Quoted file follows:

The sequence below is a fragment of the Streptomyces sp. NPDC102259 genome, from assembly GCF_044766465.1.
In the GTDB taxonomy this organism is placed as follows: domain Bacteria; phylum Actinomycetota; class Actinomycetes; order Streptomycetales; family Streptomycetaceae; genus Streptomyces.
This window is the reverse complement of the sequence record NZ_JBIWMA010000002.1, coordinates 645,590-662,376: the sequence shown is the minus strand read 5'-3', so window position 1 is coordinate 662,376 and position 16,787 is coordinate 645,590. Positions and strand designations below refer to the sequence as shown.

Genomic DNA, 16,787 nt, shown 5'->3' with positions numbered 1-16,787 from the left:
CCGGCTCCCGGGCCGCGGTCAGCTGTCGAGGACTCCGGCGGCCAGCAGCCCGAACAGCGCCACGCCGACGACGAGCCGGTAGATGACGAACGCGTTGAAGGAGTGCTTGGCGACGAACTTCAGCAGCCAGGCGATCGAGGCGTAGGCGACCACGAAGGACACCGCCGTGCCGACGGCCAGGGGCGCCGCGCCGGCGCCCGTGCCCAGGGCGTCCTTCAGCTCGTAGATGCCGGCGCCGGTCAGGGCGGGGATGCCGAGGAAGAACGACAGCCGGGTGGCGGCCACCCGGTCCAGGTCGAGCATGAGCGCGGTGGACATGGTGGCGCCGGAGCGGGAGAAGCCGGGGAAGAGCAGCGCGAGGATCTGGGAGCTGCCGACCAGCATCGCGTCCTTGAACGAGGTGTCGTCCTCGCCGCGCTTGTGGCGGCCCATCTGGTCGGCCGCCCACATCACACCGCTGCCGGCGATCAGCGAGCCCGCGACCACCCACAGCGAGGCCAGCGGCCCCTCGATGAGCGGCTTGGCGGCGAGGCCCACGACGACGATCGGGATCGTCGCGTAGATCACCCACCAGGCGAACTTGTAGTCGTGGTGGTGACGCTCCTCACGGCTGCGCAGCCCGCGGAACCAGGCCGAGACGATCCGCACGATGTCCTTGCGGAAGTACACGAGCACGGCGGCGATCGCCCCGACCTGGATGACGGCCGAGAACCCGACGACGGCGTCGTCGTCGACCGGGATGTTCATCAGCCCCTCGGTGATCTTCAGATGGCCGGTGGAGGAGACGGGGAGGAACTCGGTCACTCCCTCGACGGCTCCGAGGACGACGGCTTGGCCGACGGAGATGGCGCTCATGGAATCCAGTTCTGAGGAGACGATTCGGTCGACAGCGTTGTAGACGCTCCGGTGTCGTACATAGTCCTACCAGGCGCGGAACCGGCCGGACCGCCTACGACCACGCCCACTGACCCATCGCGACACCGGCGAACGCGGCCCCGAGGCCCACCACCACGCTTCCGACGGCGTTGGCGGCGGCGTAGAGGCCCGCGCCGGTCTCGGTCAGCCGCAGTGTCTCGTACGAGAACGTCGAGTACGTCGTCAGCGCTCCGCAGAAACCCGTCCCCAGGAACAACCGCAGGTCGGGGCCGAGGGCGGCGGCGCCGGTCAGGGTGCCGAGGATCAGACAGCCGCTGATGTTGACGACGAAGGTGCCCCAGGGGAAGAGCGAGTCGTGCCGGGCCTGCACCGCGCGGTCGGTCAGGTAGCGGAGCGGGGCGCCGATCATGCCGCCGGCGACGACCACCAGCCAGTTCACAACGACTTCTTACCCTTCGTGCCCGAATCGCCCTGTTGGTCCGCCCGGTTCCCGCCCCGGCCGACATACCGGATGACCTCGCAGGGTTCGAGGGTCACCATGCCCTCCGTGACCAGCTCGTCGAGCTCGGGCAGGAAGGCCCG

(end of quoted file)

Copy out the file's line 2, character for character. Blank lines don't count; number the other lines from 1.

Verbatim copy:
In the GTDB taxonomy this organism is placed as follows: domain Bacteria; phylum Actinomycetota; class Actinomycetes; order Streptomycetales; family Streptomycetaceae; genus Streptomyces.